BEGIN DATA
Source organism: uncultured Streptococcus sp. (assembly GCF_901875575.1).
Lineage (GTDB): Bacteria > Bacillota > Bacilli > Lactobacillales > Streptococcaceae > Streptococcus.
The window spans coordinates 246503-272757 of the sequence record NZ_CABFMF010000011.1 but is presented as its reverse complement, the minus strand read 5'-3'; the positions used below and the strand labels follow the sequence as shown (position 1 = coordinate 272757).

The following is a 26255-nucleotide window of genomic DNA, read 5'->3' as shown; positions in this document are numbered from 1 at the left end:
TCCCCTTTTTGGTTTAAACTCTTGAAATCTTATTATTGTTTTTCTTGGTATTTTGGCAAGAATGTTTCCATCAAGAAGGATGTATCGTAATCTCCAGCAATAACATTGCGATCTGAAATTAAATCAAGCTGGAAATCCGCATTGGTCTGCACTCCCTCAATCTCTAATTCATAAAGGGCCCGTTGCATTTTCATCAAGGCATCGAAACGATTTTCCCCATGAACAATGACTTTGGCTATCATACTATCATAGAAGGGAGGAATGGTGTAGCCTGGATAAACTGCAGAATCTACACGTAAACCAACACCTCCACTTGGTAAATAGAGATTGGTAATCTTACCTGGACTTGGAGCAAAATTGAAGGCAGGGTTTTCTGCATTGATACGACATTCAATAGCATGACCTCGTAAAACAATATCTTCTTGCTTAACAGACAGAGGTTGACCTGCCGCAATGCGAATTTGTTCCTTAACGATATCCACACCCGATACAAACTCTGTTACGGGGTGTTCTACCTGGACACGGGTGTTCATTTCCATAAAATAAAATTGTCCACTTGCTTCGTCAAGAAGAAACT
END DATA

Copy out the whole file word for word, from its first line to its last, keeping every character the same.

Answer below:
Source organism: uncultured Streptococcus sp. (assembly GCF_901875575.1).
Lineage (GTDB): Bacteria > Bacillota > Bacilli > Lactobacillales > Streptococcaceae > Streptococcus.
The window spans coordinates 246503-272757 of the sequence record NZ_CABFMF010000011.1 but is presented as its reverse complement, the minus strand read 5'-3'; the positions used below and the strand labels follow the sequence as shown (position 1 = coordinate 272757).

The following is a 26255-nucleotide window of genomic DNA, read 5'->3' as shown; positions in this document are numbered from 1 at the left end:
TCCCCTTTTTGGTTTAAACTCTTGAAATCTTATTATTGTTTTTCTTGGTATTTTGGCAAGAATGTTTCCATCAAGAAGGATGTATCGTAATCTCCAGCAATAACATTGCGATCTGAAATTAAATCAAGCTGGAAATCCGCATTGGTCTGCACTCCCTCAATCTCTAATTCATAAAGGGCCCGTTGCATTTTCATCAAGGCATCGAAACGATTTTCCCCATGAACAATGACTTTGGCTATCATACTATCATAGAAGGGAGGAATGGTGTAGCCTGGATAAACTGCAGAATCTACACGTAAACCAACACCTCCACTTGGTAAATAGAGATTGGTAATCTTACCTGGACTTGGAGCAAAATTGAAGGCAGGGTTTTCTGCATTGATACGACATTCAATAGCATGACCTCGTAAAACAATATCTTCTTGCTTAACAGACAGAGGTTGACCTGCCGCAATGCGAATTTGTTCCTTAACGATATCCACACCCGATACAAACTCTGTTACGGGGTGTTCTACCTGGACACGGGTGTTCATTTCCATAAAATAAAATTGTCCACTTGCTTCGTCAAGAAGAAACT